The plastic pollution problem is wide and deep
Study finds sea animals from the deepest parts of the ocean, 7 miles down, have plastic in their stomachs
Plastic pollution has drastically affected marine life that even animals living in the deepest parts of the sea have been found to contain trace amounts of plastic fibers in their bodies, a disturbing new study reveals. A team of researchers at the Newcastle University in the U.K. collected various crustacean specimens from the deepest trenches in the Pacific Ocean in order to assess the effects of pollution on sea organisms.
The research team obtained up to 90 samples of crustaceans from the Mariana, Japan, New Hebrides, and Kermadec trenches. According to experts, the Challenger Deep in the Mariana Trench reaches nearly seven miles below sea level. The scientists identified a plethora of toxic plastic fibers in the animals’ stomach, which include rayon, nylon, and unidentified polyvinyls similar to polyvinyl alcohol (PVA) or polyvinylchloride (PVC). The research team added that the proportion of animals that consumed the plastic fibers ranged between 50 percent in the New Hebrides Trench to 100 percent of sea creatures at the bottom of the Mariana Trench.
“This type of work requires a great deal of contamination control but there were instances where the fibres could actually be seen in the stomach contents as they were being removed. This study has shown that manmade microfibres are culminating and accumulating in an ecosystem inhabited by species we poorly understand. These observations are the deepest possible record of microplastic occurrence and ingestion, indicating it is highly likely there are no marine ecosystems left that are not impacted by anthropogenic debris”, lead researcher Dr. Alan Jamieson told Daily Mail online.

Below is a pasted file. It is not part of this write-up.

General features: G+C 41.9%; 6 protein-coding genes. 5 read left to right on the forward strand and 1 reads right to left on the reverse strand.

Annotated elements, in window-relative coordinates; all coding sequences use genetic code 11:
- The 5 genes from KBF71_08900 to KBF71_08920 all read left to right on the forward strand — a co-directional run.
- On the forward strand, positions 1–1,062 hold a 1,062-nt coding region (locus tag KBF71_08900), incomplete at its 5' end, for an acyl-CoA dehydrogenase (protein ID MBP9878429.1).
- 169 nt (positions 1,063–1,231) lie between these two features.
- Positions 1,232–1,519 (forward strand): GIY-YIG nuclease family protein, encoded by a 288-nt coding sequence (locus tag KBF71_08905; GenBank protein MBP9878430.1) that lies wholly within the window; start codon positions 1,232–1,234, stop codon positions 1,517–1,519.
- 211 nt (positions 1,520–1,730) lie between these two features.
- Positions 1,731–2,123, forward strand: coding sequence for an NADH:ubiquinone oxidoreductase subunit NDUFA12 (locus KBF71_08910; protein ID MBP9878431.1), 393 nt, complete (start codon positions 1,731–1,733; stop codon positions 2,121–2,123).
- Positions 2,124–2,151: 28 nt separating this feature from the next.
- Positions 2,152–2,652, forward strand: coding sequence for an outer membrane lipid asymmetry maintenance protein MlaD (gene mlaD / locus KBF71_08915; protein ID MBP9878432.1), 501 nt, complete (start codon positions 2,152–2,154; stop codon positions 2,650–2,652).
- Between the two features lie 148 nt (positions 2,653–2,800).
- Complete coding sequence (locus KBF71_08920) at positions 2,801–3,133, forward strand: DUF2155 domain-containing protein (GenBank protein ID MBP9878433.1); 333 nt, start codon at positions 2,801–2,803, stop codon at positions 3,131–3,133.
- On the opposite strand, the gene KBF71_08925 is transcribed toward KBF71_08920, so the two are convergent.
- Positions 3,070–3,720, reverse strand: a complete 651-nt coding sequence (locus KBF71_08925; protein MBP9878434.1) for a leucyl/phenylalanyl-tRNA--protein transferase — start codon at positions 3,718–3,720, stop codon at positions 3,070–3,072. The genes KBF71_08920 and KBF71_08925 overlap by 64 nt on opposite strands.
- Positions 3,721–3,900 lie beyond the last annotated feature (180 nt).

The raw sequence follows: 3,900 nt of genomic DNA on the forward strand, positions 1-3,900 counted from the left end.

Experts warn of persistent microplastic pollution
Marine experts at the California State University, Channel Islands, have previously warned of the negative effects of microplastic pollution on sea animals. According to the experts, microplastic pollution poses a serious global threat largely due to its microscopic size. The scientists stress that microplastics measure less than five millimeters, which can be readily ingested by marine animals that mistake the plastic fibers for food.
The research team examined the digestive systems of multiple crab species along California’s coast to further establish the consequences of microplastic pollution. The scientists observed that a vast majority of the crab specimens had ingested microplastic fragments. The marine experts even found that one specimen in particular displayed nearly 100 fragments of microplastics in its system. However, the scientists stressed that more studies are warranted to better assess the gravity of microplastic pollution.
“Trash in the ocean, including significant amounts of microplastics, is a pervasive and significant problem in the waters off California as well as around the world. Microplastics are particularly concerning because of their ubiquitous distribution and disastrous impacts on marine life. Microplastics act like a sponge, soaking up additional pollutants from the surrounding waters, only to leach them back out again, oftentimes into animals that have ingested the plastics. This leads to accumulation of toxic chemicals in marine life, even in situations where the animals are far from humans”, said marine researcher Krista Kamer.
Data from the United Nations (U.N.) Environment Project report has also shown that more than 25 percent of fish sold around the world already display microplastic contamination. Likewise, the U.N. report reveals that several areas around the world have higher levels of microplastic pollution. The report notes that the East Asian region in particular has 27 times more plastic particles in the oceans than other parts of the globe.
April 3, 2018